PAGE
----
According to a recent study by Stats Canada published at the end of March, Canadian credit card debt has increased to $91.5 billion. That amounts to a 13.8% increase in December 2022. If you’re looking to reduce your credit card use and to bring down your debt, consider trying some of these suggestions:

Set up a weekly spending budget: One way to cut impulse buying is by setting up cash envelopes with allotted amounts for groceries, bills, transportation and sundries. In some cases, you might not be able to use cash as many companies have gone digital since the pandemic. You can still track these expenditures by keeping receipts, using a shopping list and having a good idea of how much your final bill will be. With the increase in inflation this year, our baskets are less full but our bills are higher. So consider shopping with a calculator.

Freeze your spending: Another way to prevent yourself from overspending is by freezing your credit cards. Just put them in a zip bag and then a plastic container full of water. Snap on the lid and tuck it away in your freezer. In case of an absolute emergency, just run hot water on the block of ice to free your card.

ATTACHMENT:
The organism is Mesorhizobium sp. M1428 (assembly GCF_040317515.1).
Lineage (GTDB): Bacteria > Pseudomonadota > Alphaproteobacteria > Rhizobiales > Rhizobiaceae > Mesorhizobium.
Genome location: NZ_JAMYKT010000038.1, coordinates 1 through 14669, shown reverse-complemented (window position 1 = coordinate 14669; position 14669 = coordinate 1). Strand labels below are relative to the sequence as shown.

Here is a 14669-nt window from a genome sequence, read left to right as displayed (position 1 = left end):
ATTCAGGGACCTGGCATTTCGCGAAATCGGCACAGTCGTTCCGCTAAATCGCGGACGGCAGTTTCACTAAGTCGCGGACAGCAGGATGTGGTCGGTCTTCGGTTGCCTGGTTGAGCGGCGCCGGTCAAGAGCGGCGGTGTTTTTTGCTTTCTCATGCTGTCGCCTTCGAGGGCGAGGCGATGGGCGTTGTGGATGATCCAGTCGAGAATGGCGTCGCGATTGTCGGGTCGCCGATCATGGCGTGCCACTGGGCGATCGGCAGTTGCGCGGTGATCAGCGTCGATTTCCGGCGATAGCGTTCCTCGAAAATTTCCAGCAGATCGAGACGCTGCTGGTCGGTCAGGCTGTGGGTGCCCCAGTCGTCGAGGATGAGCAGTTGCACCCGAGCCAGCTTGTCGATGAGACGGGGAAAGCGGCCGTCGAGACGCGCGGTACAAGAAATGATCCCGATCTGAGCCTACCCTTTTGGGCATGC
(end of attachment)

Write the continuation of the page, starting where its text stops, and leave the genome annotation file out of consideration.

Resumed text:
Consider budgeting with gift cards: A creative way of budgeting is by using gift cards. Major grocery stores, coffee shops, streaming companies, shopping malls, and many more types of stores offer pre-paid gift cards. The important thing is to not get carried away with how much you put on a card. For example, if you’ve budgeted to buy $200 worth of groceries every two weeks, then that should be the amount on your card each time. Like in the first point, be sure to shop with a list and track the cost of the items in your basket as it fills up.

For more ideas on how to slash your debt and tip on budgeting, browse through the “Learn and Grow” section of the CEIRP website.

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